Data Protection Act breaches have resulted in fines in excess of £2 million

December 3, 2012

Public sector organisations such as NHS bodies, police and local authorities have received fines in excess of £2 million over the last 18 months for serious breaches of the Data Protection Act. Despite public sector organisations holding what is often regarded as particularly sensitive information, a report published by the Information Commissioner’s Office (ICO) in October highlighted that private sector companies are far more aware of their obligation to protect people’s data and are outdoing the public sector when it comes to putting in place measures to ensure compliance with data protection rules.

A number of public bodies have been fined recently by the ICO as a result of sensitive information concerning child protection going astray. Plymouth City Council received a fine of £60,000 when a printing error led to three pages of a report which detailed allegations of child neglect being sent to the wrong family. The ICO said that practical steps to prevent such errors, such as installing PIN printing which would require staff to activate printers with a code, were required. Stoke on Trent City Council were fined £120,000 when an in-house solicitor sent information concerning the care of a child by email to the wrong address. Although the solicitor was in breach of the Council’s guidance, which required sensitive information to be sent through a secure network or be encrypted, the Council had not provided the legal department with the encryption software and had provided no relevant training.

The ICO received bad press when it fined the social care charity, Norwood Ravenswood Ltd. Sensitive information about the care of a number of young children was lost after one of the charity’s social workers had left documents outside a London home. The ICO stated that this mishandling of sensitive information could have been avoided had the charity trained the worker about data protection and provided guidance on how to send personal data securely.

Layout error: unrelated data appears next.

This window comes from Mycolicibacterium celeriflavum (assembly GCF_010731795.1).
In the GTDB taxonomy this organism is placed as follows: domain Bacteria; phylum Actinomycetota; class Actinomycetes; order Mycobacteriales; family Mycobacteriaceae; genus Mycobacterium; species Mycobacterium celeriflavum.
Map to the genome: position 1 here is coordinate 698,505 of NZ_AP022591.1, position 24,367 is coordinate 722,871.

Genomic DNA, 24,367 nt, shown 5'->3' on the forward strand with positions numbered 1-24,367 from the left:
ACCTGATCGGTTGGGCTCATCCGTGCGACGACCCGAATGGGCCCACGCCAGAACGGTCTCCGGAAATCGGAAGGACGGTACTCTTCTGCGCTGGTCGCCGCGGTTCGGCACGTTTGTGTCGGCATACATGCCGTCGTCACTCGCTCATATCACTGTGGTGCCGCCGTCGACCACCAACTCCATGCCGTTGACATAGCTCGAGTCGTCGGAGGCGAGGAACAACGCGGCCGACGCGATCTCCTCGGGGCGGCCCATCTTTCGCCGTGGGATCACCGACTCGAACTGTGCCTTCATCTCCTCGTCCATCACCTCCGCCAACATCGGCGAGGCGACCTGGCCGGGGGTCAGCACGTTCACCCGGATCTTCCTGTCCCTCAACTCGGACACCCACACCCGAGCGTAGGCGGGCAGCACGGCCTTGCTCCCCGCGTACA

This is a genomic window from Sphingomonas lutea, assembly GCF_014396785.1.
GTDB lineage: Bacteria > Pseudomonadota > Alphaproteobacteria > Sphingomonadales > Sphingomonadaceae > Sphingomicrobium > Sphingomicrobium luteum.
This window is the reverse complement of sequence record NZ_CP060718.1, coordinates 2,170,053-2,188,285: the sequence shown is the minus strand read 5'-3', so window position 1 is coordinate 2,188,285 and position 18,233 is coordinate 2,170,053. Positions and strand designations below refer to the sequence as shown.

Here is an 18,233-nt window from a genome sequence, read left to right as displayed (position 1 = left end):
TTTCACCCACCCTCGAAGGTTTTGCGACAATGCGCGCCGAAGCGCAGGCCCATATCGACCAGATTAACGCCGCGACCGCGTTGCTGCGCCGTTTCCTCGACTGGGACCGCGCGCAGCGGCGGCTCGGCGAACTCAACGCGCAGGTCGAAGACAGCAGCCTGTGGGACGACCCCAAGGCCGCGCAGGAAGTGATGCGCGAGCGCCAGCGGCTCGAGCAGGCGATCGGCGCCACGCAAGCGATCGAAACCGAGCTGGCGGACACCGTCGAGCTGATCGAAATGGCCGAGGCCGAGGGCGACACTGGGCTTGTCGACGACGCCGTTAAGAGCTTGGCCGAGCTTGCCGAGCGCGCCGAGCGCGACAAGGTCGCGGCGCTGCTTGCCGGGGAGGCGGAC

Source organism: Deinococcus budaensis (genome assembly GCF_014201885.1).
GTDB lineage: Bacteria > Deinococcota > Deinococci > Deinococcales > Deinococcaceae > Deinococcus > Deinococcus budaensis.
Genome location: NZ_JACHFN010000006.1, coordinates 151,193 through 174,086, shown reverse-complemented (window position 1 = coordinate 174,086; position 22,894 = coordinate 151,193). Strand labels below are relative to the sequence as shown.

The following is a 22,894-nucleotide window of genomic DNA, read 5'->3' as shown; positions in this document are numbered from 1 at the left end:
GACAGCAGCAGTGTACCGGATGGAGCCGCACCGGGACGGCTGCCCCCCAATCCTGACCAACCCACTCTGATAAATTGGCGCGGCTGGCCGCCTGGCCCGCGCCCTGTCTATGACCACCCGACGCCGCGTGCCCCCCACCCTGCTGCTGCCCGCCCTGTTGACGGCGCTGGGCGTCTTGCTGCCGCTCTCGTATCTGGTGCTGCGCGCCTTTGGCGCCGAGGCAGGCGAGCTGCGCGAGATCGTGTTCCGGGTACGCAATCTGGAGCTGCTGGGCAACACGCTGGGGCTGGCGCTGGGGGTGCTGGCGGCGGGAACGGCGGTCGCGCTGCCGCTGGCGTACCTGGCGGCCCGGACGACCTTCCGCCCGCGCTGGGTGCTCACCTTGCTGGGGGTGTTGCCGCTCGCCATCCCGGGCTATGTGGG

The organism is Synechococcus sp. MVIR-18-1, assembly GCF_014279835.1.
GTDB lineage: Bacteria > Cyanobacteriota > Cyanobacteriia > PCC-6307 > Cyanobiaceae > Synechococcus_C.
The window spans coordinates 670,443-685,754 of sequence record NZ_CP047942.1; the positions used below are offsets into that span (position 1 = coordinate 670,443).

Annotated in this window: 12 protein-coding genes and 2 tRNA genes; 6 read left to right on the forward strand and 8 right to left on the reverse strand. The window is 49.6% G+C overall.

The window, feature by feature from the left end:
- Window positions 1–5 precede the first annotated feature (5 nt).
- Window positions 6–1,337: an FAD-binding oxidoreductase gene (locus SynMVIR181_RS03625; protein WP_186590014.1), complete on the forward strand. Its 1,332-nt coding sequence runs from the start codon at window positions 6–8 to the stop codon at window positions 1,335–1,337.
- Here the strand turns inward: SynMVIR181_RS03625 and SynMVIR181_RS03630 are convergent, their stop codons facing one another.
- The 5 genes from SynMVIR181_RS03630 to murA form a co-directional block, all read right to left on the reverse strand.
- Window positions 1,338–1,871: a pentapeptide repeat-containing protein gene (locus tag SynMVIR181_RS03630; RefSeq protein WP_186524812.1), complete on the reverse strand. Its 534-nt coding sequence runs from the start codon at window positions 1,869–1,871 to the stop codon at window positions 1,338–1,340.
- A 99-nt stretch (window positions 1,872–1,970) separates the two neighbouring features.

It is not only the mishandling of documentation concerning child protection which has led to fines being dished out by the ICO. Although subject to an appeal over the size of the fine, the Scottish Borders Council received a fine of £250,000 when over 670 files relating to the pension records of former employees were found in a recycling bank in a supermarket car park.

Despite the majority of recent fines going to public sector organisations, some private sector companies have also fallen short of the standards required. Prudential were fined £50,000 when an administrative error regarding two customers’ accounts led to thousands of pounds finding its way into the wrong account. The error began in 2007 and was most likely due to the fact that the customers had the same first name, surname and date of birth. Despite the error being brought to Prudential’s attention by the customers, it was not until 2010 that Prudential took action to rectify the error.

Although the private sector is reported to have a good record in complying with data protection rules, last year, the financial sector was the sector for which the ICO received most public complaints about how their information was being handled, with almost 13,000 complaints in total. It is not just the monetary penalties which can damage businesses breaching data protection. Often the adverse publicity and the subsequent increased regulatory scrutiny can be more damaging. It is essential that businesses develop comprehensive organisation-wide programmes and inform customers about their commitment to data protection. Implementing an effective strategy will involve: adopting standards and procedures; developing a culture of compliance and a chain of command; ensuring adequate resources to comply with the procedures; provide training and take action to ensure standards are kept; and carry out periodic reviews of the strategy. This final point is essential, but often overlooked. In today’s modern society, the rapid development of social media and the changing ways in which we communicate means that data protection strategies can quickly become outdated and require change.


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